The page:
Third Prize

Jessica Dinning
Deserted

 

A chaotic life is captured with precise and confident language. Phoebe has given up on God. But God, it seems, hasn’t given up on Phoebe.

Winner

Annie-Jo Vogler
All the Ways We Are

 

A beautiful and absorbing story dealing with the uncertainties of life. The teenage protagonists struggle with unexpected events and the challenges and complexities of living in an extended family. The writing is polished and the characters and Christian themes develop logically and naturally.

An extract from All the Ways We Are

‘What’s the point of rules, of someone making up laws, when it takes away from freedom?’
‘Depends on what you think freedom is, I suppose.’
‘I’m not sure what it is.’
She asks tentatively, thinking of a verse on Dad’s paper, ‘What about God?’
‘Nothing’s changed, Audrie. God isn’t anything magical.’
‘No, He’s God. He’s different.’
He stares at her sarcastically with an eyebrow raised. ‘Why doesn’t He make my stupid family function again?’
‘My dad says people have to want to change.’
‘Your dad’s a good bloke, but he doesn’t have all the answers.’
She lets her hands drop into her lap and laces her fingers together. ‘Chester, I’m trying to help you.’
‘I never asked for help. For once, I wanted someone to understand me.’ His glare, meant to wither her, brings tears to her eyes and anger to her soul.
‘I don’t know how to understand you, okay? I wish I could, but I can’t.’ She blinks furiously and takes a deep breath, trying to think clearly. ‘As for understanding, I have problems, too! You never bothered to care!’
‘It’s not my fault. You think I wanted any of this to happen?’

Second Prize

Elizabeth Stinton
Meeting

 

The reader is a reluctant witness to life in the trenches in the aftermath of a devastating battle. The language is as sparse and bare as the prospects facing the protagonists. The fight is far from over. It is dark and cold and God seems more remote than ever.

Third Prize

Obed Wallis
Bellum Ex Animo

 

A mature and sophisticated exploration of the connection between the ­psychological and spiritual, and the healing power of Christ’s love.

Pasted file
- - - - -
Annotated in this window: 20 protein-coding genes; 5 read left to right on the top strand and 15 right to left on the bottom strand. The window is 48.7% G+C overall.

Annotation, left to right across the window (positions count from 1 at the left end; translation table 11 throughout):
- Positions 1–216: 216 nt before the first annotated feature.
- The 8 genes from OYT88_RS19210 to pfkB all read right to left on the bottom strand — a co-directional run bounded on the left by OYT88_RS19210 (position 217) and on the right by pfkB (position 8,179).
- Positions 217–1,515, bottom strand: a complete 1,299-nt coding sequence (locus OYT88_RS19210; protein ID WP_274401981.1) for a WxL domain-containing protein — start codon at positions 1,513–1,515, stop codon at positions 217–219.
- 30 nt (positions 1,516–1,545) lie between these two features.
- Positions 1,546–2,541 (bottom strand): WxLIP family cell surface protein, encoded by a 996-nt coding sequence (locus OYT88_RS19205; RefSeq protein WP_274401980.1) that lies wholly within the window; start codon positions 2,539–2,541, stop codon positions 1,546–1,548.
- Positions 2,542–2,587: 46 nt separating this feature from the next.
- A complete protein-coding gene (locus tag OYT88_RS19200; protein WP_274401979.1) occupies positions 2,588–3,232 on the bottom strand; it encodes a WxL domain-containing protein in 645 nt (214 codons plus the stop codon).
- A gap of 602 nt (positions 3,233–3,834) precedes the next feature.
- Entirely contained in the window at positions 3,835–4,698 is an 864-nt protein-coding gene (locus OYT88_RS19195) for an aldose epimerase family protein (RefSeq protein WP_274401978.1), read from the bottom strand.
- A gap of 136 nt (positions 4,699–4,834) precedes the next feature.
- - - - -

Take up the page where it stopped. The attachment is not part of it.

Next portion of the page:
Award criteria

The Australian Christian Teen Writers’ Awards aim to discover and encourage writers of the future. A $1,000 prize is given for the best unpublished manuscript by an Australian citizen under 18 years of age. Supplementary awards may be made. The winning work will explore a Christian perspective or theme and incorporate, explain or encourage Christian life and values. Entries are judged with an eye to the:
Original nature and content of the work.
Literary style, including suitability for the target audience.
Contribution that the work makes in meeting a need for Christian writing in Australia.

 

Entry form and conditions

Download entry form here

 

Awards results

2016 Australian Christian Teen Writer Award
Winner. Annie-Jo Vogler for ‘All the Ways We Are’
Open 2016 awards results and judge’s comments.

 

2015 Australian Christian Teen Writer Award
The Australian Christian Teen Writer Award was withheld in 2015


2014 Australian Christian Teen Writer Award

Winner. Annie-Jo Vogler for ‘Ellesmere Road’
Open 2014 awards results and judge’s comments.


2013 Australian Christian Teen Writer Award
Winner. Alex Chi for ‘Hello God … It’s Me’
2nd Prize. Caroline Dehn for ‘Stage Left’
Open 2013 awards results and judge’s comments.


2012 Australian Christian Teen Writer Award
Winner. Daniel Li for ‘A Short Walk’
2nd Prize. Amber Holmes for ‘The Mask’
Open 2012 awards results and judge’s comments.


2011 Australian Christian Teen Writer Award
Winner. Amber Holmes for ‘Sunshine’
2nd Prize. Christy Tobeck for ‘Who are you anyway?’
Open 2011 awards results and judge’s comments.


2010 Australian Christian Teen Writer Award
Winner. Sarah Longden for ‘Choices’
Open 2010 awards results and judge’s comments.